But the real lesson learnt from this experience was one that had a certain serendipitous quality about it. I discovered that when the learner is entrusted with the opportunity to get behind the wheel, something amazing happens. The learner somehow morphs into the ‘leader’. Suddenly, this sullen creature whose two main responses from the passenger side of life have traditionally been a grunt and a whatever begins to initiate conversation in a manner to which I am quite unaccustomed.
‘How was your day, dad?’
‘So what do you think about . . .?’ and so on.
I came to realise that this transformation somehow (and the word ‘mysteriously’ would not be out of place here) seemed to flow from the sense of control that came from being in charge, from being behind the wheel. It was almost as if something more was expected of the one sitting in that position.
I guess this behind-the-wheel transformation should come as no surprise. We have seen it all before in the playgrounds of yesteryear when kids who became King of the Castle were filled with a newfound confidence that allowed them to call others twice their size Dirty Rascals.
The point for leaders is that others may well surprise you when given the opportunity to get behind the wheel. Smart leaders know this and they are inclined to create frequent opportunities in order to make drivers out of learners.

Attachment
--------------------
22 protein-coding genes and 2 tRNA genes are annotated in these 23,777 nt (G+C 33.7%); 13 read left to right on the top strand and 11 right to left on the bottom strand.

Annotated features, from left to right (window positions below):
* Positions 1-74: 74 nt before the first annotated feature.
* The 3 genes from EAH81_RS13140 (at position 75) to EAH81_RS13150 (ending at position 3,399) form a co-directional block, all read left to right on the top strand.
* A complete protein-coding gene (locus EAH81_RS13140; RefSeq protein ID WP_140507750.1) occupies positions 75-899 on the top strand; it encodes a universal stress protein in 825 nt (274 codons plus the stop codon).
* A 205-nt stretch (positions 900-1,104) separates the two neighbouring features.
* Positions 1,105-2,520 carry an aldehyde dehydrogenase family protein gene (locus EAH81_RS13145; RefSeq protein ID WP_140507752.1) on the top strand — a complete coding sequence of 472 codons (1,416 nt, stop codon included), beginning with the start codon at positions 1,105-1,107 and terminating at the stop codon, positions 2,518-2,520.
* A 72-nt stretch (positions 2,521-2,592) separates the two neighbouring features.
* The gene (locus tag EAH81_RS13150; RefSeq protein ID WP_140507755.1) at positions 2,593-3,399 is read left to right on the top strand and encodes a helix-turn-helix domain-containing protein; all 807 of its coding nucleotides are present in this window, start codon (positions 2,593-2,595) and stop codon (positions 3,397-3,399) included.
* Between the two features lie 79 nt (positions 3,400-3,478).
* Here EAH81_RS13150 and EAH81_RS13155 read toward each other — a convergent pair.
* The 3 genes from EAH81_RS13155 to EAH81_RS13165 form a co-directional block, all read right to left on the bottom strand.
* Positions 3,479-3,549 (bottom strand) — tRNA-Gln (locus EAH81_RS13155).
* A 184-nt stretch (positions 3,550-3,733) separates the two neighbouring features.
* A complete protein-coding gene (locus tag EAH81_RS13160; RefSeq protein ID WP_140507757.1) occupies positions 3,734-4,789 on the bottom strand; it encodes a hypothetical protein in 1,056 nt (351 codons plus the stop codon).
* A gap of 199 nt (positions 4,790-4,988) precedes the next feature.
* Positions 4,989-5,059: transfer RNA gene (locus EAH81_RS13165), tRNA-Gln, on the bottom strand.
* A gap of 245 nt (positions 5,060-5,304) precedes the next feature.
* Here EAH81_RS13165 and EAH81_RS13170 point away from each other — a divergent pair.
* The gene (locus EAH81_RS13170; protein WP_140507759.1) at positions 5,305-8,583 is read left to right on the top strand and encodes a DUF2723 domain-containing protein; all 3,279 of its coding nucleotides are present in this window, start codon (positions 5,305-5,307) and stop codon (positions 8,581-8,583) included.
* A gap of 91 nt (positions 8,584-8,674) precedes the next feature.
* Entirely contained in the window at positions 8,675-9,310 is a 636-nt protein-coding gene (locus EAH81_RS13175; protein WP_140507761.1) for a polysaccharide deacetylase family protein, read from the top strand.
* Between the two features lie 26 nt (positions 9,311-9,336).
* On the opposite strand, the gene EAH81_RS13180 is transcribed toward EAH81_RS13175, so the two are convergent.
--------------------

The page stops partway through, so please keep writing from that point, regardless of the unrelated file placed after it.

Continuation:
Of course, a white-knuckle SLOW DOWN scream is still appropriate every now and then!
There is a Hebrew proverb that says: ‘Do not confine your children to your own learning, for they were born in another time.’
For innovation to flourish companies need to embrace diversity; and for diversity to thrive, leaders and managers have to learn to relinquish control. I believe this is where the next major shift will occur in leadership as we currently know it. It is a fault-line ready to erupt, heaping havoc on traditional forms of leadership and structures. Giving up control will mean many things for the leader, not least of which is the possibility that they will have to turn over the company to someone who knows less. To allow self-organisation to take place, control has to be surrendered. We delude ourselves if we think that things such as innovation, process and self-organisation can be managed or controlled, yet all these elements are vital to our company DNA if they are to survive the future. In TomorrowToday.biz we have begun using the term ‘unmanagement’ more and more in reference to these elements. Unlearning much of what we have been taught about leadership will be necessary in order to adapt to the postmodern world in which we live and do business.
Giving up control provides the air for authentic values to grow within an organisation. If values are to be owned and lived by everybody, they need to be grown from the ground up.
So next time you asked for the keys to your car…pause a while and think about the challenge of leaders giving-up control!